Arizona Department of Corrections Director Charles Ryan said broken door locks in multiple units of Lewis Prison have not been fixed because other security projects needed to be evaluated first.
ABC15 asked Director Ryan about the broken doors after a recent public event. He said his department has received millions to repair locks and security at prisons, but other projects have taken precedence over the units at Lewis.
The ABC15 Investigators expose leaked surveillance videos and documents from inside Lewis Prison. Experts call it one of the most chaotic and dangerous environments they've ever seen. Click here to read the full investigation.
“Well, there’s a building renewal funding process to repair the locks, and it costs money, and it takes time,” he said. “We receive about $5 million a year, in building renewal, and there are other projects that also have to be evaluated.”
After the event, a spokesperson sent ABC15 a lengthy statement. See the full statement below.
Officials have not yet identified the projects that took priority over the doors at Lewis Prison.
Since fiscal year 2012, the department said it “completed locking projects at prison complexes across the state at the cost of $8.81 million,” according to official budget documents and requests.
By interviewing multiple DOC officers and reviewing internal investigations, lawsuits, months of security inspection logs, and administrative records, an ABC15 investigation has found there are dozens of cells doors that don’t lock inside three units at Lewis Prison.
Those units -- Morey, Rast, and Buckley – house inmates with a level four classification. That’s their risk-level on a one-to-five scale.
The doors have been broken for at least five years, according to records and multiple officers.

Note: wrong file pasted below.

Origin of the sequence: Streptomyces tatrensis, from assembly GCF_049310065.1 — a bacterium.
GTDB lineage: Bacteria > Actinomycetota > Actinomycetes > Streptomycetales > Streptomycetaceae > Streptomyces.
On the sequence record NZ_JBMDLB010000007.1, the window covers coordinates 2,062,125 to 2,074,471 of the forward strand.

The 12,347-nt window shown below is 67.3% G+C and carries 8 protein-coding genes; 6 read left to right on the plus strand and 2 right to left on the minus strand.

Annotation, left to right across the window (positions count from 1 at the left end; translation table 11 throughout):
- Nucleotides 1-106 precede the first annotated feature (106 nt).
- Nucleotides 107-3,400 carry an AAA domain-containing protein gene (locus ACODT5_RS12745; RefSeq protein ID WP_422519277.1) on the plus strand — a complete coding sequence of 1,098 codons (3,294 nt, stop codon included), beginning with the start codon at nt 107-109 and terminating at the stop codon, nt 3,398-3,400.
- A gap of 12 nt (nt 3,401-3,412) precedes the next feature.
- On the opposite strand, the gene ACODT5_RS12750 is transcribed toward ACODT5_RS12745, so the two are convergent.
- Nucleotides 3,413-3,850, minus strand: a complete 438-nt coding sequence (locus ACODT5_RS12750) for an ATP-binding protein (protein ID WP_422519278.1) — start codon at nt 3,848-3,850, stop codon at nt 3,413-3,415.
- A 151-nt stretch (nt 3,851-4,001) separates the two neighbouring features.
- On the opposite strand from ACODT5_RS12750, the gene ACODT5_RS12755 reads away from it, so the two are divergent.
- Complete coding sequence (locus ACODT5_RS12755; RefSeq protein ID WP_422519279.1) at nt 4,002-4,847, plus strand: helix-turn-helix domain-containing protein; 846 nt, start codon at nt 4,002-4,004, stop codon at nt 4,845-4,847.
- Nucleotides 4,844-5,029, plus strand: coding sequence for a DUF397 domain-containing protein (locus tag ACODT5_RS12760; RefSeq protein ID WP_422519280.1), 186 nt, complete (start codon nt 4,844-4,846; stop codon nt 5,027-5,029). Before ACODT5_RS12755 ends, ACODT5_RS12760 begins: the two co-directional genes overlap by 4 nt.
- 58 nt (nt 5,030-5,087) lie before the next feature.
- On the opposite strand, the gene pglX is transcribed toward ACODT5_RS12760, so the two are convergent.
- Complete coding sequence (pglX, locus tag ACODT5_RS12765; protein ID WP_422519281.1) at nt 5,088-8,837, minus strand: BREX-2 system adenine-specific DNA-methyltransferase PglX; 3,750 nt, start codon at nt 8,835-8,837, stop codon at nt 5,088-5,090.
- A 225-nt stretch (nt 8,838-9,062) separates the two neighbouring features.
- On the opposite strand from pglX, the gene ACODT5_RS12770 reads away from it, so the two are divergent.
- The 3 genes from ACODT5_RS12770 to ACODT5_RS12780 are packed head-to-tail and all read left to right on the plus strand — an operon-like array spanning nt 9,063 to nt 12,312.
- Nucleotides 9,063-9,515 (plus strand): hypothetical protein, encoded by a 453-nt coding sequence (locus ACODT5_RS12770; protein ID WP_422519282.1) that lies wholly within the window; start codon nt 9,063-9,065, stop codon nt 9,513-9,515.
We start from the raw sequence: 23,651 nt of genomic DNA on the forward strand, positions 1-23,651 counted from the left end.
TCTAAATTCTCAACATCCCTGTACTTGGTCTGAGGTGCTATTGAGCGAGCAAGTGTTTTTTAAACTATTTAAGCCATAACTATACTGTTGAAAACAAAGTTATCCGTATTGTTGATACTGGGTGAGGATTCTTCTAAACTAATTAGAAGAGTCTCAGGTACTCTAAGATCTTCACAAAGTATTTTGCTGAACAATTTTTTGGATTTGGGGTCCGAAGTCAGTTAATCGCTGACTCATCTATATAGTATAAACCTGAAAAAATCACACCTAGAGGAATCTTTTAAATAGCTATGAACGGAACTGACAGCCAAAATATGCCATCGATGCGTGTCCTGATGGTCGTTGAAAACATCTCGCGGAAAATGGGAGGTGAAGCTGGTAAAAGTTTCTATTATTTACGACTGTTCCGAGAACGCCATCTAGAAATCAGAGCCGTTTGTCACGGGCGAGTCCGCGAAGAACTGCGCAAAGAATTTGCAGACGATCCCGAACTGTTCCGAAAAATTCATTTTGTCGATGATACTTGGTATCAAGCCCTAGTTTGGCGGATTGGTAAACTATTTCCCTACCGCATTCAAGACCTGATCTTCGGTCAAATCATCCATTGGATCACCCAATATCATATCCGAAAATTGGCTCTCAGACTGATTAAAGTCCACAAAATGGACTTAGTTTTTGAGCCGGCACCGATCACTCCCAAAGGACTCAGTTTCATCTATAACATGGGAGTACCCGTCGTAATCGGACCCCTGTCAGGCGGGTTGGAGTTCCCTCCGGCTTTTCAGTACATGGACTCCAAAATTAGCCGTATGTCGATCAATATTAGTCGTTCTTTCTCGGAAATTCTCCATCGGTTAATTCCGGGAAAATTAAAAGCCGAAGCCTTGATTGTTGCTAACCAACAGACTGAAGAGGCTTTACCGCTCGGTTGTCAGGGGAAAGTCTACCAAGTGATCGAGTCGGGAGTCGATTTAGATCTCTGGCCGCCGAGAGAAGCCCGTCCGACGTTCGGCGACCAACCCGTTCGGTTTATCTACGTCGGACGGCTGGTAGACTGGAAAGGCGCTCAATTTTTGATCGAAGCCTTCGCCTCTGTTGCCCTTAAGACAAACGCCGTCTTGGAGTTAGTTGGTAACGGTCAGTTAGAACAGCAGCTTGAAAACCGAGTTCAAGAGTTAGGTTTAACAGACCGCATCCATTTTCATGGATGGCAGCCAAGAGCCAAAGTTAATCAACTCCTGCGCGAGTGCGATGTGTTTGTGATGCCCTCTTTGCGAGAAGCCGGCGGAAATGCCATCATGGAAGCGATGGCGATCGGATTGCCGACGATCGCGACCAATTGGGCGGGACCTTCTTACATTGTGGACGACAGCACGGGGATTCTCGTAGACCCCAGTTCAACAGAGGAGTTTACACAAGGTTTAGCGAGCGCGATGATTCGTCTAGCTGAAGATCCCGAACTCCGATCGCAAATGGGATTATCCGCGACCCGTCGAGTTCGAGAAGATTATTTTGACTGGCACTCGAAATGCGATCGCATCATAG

But in DOC's statement, officials said this has only become a problem in the past two years. The department also disputes that the door locks are broken. Instead, a spokesperson said inmates insert small objects in a way that allowed doors to close and show a positive lock in the control room.
Multiple officers and union leaders said that's not true.
With stop-gap measures, Director Ryan told ABC15 that the situation inside the prison is under control.
Those measure include using metal pins or padlocks on welded slots on the doors.
“We have re-pinned the doors, and we have directed staff to secure the inmates who have managed to tamper with the locks, and they have been placed in pods that are tamper-proof,” he said. “That has slowed down, or greatly reduced, the tampering and removal of the pins.”
When asked he was certain about that statement. Ryan said, “I am sure about that.”
When ABC15 tried showing Ryan pictures depicting a chaotic ambush assault from December, a department spokesperson stepped in and stopped the interview.
ABC15 has obtained months of security inspection logs covering extended periods between August 2018 to April 2019.
Missing pins and broken cell doors often aren’t documented as critical issues. The inspection logs show they’re routinely treated as issues requiring, “moderate” or “minimal” attention.
The records also show door problems are routinely documented, but rarely fixed.
Pins repeatedly break and go missing, which means 8-inch pieces of steel are likely in the possession of high-risk inmates. In a mid-April inspection log, it shows many padlocks are also missing.
For the pins that do remain, the surveillance videos expose how ineffective the measure can be. Inmates can be seen routinely walking around pods and lifting pins inserted in other cell doors.
After ABC15 asked a follow-up question regarding the assault numbers listed in the statement, a spokesman clarified that those numbers were incorrectly calculated. Instead, the spokesman claims that the assaults are down over the past three years.